The Famme house, a vernacular farmhouse, is named after Frank and Mary Famme, settlers of German descent who arrived in Forest Grove around 1910. It was built on land that at the time (ca.1914) was the northern limits of town. “Willamina” was not the official name of the road yet, as far as census records go, and the other homes in that area were listed in directories as being on the “North end of Main,” or “off Greenville Rd.”
One of the key families at the north end of Main at the time was that of Edwin Allen. Allen was a man of many trades: farmer, former schoolteacher at Purdin and Dilley schools, principal at Central School, mailman for the rural routes, later manager of the Oregon prune cooperative, postmaster, and State senator. Though still speculative, given that he lived in the immediate area for some time, and owned the 17 acres that Famme House sits on, it’s possible Edwin Allen had some role in the home’s construction. Whatever the case, Edwin sold the acreage in question to Frank Famme in December 1910.
Mary and Frank Famme were both born in Sebringville, Ontario, Canada. (Frank immigrated to the US in 1884 (with his brother August), first living in Michigan, and then coming to Oregon in 1891. Frank and Mary married in 1895, and settled in the Yamhill area where they ran a farm in Checowan, OR…They raised hops on 16 acres near North Yamhill. They maintained close friendships with friends and relatives in the Yamhill/McMinnville area, long after they resettled to the Grove. They may have chosen to relocate to Forest Grove for the good schools. They are mentioned in the Forest Grove Press as living here as early as 1911.
The reason for the circa date of the house is that, on a board under the stairwell in the house, someone, presumably Frank, scrawled “Bild by Frank Famme May 20, 1914.” Though we assume the note was by Frank and refers to the whole house, it remains unclear. Frank was later noted to be a carpenter in city directories, lending credence to that theory. County records also cite this as the construction year. On the new farm, Famme raised various crops, including potatoes. Every now and then, the Fammes appeared in the press. For instance, in 1917, while building a barn with neighbors, Frank helped put out a fire at the Watrous house in Wapato.
The Famme’s had three children: Clarence, Mille and Harvey, all born in the Yamhill area…Their son Clarence graduated from Central School in 1914, and entered the high school later that year … He’s mentioned as working at a fish cannery in Ketchikan, Alaska in 1916, maybe for the summer. He graduated a semester early in 1917, apparently so he could go fight in WW1, where he served admirably. Clarence later moved to Portland, where he became a firefighter, and became Fire Captain before retiring in 1956.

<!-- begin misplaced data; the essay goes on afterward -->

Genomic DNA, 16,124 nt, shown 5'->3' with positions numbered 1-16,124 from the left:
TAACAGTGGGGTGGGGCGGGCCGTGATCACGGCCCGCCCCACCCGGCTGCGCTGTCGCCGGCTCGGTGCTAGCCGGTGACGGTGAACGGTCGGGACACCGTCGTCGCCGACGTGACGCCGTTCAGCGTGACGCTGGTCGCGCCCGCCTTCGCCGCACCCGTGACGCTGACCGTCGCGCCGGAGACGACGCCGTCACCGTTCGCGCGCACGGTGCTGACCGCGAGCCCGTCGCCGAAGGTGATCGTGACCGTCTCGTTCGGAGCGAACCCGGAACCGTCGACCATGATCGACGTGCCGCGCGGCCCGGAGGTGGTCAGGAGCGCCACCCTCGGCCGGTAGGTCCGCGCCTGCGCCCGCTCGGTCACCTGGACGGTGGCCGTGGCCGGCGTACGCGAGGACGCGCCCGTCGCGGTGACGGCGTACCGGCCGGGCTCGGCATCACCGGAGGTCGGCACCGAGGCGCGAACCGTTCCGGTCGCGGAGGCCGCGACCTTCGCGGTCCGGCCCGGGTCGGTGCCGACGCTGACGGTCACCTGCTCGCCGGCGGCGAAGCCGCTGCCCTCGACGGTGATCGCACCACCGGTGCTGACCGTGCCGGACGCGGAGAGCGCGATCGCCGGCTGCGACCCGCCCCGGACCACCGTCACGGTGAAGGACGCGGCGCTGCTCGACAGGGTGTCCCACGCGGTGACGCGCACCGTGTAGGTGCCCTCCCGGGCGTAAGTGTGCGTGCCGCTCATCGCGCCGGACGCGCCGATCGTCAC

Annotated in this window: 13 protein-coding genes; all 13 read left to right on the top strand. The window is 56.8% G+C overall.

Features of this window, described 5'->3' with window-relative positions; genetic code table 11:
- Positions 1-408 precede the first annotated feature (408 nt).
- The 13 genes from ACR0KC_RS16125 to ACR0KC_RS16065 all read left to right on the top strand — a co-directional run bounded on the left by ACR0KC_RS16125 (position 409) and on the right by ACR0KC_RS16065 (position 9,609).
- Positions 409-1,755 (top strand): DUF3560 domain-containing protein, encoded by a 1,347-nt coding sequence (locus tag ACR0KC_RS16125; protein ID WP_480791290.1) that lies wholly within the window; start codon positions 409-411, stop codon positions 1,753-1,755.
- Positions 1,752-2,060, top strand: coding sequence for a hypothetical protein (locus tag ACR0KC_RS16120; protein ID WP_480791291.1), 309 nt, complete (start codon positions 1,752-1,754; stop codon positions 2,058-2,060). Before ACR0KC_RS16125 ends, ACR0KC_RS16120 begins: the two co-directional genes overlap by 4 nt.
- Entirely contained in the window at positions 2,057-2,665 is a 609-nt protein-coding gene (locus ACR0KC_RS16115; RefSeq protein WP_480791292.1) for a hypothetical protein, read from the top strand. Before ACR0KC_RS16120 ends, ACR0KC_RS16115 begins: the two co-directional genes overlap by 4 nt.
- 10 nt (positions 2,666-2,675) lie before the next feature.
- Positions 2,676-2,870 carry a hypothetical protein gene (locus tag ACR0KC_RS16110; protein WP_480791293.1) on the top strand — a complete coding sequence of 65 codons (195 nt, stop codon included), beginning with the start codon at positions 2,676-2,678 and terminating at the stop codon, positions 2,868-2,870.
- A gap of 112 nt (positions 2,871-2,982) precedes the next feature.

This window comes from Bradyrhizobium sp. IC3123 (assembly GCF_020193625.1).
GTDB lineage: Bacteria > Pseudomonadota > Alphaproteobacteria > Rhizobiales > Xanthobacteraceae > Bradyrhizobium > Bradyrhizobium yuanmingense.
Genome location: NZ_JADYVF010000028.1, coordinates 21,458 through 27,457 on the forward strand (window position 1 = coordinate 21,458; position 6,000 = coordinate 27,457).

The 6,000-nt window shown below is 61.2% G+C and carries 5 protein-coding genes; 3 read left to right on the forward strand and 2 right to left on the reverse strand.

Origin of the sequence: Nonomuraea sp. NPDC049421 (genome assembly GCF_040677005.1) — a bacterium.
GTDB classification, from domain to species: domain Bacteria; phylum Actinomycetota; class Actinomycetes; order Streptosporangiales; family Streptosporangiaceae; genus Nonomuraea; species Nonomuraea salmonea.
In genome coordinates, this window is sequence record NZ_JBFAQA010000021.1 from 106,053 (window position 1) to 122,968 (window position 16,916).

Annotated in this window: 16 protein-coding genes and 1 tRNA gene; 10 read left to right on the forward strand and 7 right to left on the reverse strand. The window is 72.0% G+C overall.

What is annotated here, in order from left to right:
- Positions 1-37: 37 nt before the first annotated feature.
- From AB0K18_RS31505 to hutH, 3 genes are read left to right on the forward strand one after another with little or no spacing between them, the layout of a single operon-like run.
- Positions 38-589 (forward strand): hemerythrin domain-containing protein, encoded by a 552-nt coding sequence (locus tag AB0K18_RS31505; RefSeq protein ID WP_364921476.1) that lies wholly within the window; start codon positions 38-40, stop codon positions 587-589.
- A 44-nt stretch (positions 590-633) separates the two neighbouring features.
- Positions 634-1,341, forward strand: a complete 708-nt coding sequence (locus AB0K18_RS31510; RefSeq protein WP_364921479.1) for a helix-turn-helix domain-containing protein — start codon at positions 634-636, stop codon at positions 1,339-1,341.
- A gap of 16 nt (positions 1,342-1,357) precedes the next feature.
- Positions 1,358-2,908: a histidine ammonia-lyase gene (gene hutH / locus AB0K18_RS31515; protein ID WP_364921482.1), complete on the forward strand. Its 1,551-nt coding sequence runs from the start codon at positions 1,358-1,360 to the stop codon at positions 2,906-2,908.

Millie graduated from Central School in 1913, graduated from Forest Grove high school in 1917, and attended Oregon Agricultural College, later working in Portland as a stenographer and a clerk for the US Forest Service. She married Alvin Rhode, and they lived briefly with her parents, then moved to Seattle sometime in the 1950s…Harvey would have graduated high school around 1922. He became a dentist in the mid-1920s, his office was at 33rd and Belmont, in Portland.
Around 1920, the Famme family sold the home and moved to 108 Buckeye (now D Street)… All in all, they lived in Forest Grove for 14 years. Later they moved to NE Portland, probably to be closer to Clarence and family. Frank passed away in Portland in 1949. Mary went to live with Mille in Seattle, where she passed in 1965.
After a series of owners, including Mike and Josephine Amato, who were here for about 10 years, the house and farm were sold to the family who had been renting it since 1938, the Fuitens. Benjamin and Hattie Fuiten came from Wisconsin in 1936, and moved to the Famme house in 1938. One of their grandchildren, local entrepreneur Rod Fuiten, remembers family reunions at the house and Thanksgivings there, and being taught by his grandfather Ben how to plant potatoes. They had cows and chickens, and Ben would milk his two dairy cows every day. The Fuiten’s sons were basically reaching adulthood and had jobs in town and farther south, and had no interest in farming, so it was left to the parents to run the farm. “Grandma” Hattie took care of the house, the truck farm, and the vegetable canning operation, which supplied food for the whole family. They had an old cast-iron wood stove in the house, and wood was burned for heat and cooking. Around 1962, their son James B.Fuiten, who ran the town mortuary, sold the farm and moved his parents to a house on Hawthorne near 19th.
Many other interesting people have lived here, too many to mention, and all contributed to the house and its legacy.
Research and Narrative by Skip Buhler.